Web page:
Businesses need to take action on age in the workplace, according to research from Business in the Community (BITC).
Age in the Workplace, Retain, Retrain, Recruit states that between 2012 and 2022 an estimated 12.5 million jobs will open up through people leaving the workforce, and an additional two million new jobs will be created. Yet only seven million people will enter the workforce to fill these roles.
Support for older workers was found to increase loyalty and retention, improving productivity and reducing recruitment costs. The average cost of recruiting and training a new member of staff is estimated by the CIPD at £6,000, so supporting older workers already in the organisation has a strong business case, the report suggested.
However, separate research from Group Risk Development (GRiD) shows that 53% of employers have taken no steps to meet the needs of an ageing workforce. It found only 7% have refocused their health, wellbeing and absence management procedures to manage those with age-related conditions, and only 2% continue to provide group risk benefits for those aged over 65.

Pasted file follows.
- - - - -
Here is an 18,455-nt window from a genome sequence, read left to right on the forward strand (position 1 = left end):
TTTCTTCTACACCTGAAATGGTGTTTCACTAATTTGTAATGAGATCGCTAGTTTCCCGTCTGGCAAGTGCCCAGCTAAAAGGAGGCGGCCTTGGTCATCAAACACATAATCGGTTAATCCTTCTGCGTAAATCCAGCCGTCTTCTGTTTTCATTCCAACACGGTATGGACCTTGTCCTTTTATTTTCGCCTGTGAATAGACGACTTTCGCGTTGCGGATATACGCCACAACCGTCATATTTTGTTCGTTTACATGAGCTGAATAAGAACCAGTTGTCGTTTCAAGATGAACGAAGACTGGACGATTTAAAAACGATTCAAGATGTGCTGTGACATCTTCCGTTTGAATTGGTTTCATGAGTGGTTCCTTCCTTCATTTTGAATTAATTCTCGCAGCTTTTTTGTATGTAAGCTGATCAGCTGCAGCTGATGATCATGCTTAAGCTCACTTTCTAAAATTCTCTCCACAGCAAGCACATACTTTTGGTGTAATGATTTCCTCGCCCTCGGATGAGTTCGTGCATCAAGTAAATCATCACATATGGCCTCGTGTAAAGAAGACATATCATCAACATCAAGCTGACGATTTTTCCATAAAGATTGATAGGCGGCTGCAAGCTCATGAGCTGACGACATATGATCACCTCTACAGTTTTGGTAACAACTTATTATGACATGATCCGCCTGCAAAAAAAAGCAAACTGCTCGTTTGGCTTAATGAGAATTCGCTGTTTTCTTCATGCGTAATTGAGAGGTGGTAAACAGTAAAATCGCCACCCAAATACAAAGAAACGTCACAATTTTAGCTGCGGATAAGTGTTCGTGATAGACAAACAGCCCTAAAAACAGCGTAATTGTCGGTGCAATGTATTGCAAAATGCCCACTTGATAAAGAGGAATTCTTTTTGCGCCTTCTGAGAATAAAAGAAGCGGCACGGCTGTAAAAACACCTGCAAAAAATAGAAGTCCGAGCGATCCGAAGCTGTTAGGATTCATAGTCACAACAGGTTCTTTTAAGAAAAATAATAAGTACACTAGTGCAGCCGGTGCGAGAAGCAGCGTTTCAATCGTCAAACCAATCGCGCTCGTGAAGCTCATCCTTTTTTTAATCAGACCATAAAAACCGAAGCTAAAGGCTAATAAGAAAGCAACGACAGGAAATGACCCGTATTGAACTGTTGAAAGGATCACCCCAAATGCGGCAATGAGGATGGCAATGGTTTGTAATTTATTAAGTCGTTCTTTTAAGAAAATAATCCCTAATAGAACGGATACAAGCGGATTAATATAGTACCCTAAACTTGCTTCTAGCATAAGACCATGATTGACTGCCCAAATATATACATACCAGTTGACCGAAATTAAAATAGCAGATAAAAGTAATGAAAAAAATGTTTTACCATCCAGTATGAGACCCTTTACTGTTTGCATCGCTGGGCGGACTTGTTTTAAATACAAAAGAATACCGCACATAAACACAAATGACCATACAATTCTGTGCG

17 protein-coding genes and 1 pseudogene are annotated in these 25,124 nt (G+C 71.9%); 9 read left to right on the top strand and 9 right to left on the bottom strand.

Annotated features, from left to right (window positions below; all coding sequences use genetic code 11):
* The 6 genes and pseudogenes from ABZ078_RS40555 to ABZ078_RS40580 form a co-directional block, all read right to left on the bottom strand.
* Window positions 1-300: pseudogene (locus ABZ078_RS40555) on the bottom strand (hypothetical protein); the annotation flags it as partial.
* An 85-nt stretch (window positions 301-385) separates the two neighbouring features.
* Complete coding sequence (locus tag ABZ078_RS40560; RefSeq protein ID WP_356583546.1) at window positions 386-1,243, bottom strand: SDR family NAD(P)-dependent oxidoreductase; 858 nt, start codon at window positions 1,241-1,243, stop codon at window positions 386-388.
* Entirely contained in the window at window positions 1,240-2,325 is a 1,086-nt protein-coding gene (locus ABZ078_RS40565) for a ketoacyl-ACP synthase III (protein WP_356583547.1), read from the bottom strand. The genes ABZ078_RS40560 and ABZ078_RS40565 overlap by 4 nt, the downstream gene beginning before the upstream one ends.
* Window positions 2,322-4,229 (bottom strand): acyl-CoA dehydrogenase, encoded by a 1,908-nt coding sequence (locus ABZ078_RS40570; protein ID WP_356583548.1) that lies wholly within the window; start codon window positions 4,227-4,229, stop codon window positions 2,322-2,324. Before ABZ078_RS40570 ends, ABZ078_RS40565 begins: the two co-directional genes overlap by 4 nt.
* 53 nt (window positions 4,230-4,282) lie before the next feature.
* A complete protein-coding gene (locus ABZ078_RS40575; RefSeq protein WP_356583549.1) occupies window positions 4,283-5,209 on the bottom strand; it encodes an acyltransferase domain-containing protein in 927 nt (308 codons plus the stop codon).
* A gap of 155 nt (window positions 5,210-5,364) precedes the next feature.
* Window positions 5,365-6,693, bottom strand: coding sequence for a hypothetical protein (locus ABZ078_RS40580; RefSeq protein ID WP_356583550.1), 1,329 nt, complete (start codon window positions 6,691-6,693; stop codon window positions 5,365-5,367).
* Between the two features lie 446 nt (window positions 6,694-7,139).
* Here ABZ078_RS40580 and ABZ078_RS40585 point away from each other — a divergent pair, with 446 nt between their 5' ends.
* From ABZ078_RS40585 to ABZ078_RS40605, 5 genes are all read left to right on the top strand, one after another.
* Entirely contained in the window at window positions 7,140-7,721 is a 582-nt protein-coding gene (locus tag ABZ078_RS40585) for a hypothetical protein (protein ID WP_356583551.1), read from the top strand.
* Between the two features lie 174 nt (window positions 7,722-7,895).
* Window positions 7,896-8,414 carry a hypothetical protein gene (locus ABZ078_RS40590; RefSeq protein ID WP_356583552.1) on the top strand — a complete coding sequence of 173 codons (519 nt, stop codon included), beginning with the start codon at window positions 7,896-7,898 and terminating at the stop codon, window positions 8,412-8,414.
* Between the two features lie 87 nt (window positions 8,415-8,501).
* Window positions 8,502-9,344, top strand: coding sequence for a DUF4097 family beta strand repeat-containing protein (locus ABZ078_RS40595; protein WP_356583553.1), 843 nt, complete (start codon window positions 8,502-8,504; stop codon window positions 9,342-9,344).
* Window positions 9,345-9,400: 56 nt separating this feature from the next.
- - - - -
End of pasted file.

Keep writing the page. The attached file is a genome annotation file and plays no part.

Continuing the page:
BITC suggested in its report that businesses carry out age and skills audits to reveal which operational areas will be under greatest pressure from skills gaps, so they can focus on training for older workers in these areas. It advised that action is particularly urgent in sectors where a larger proportion of employees are over 50, and which see a significant fall in the employment rate among those aged 60 to 64.
Speaking at an Age at Work round table event, David Blackburn, head of people at the Financial Services Compensation Scheme, said that firms should take a holistic approach. “When you speak to your older workers don’t just ask about their career,” he said. “You need to be a lot broader, as different approaches will work better for different individuals.”
Sarah Maskell, diversity and inclusion policy sponsor in the RAF, said that age is a key concern for her organisation. “People see our prime recruitment target as those aged 16 to 24,” she explained. “We would see people get to the end of their service and then drop out. People don’t realise that they could start their second or third career with us.”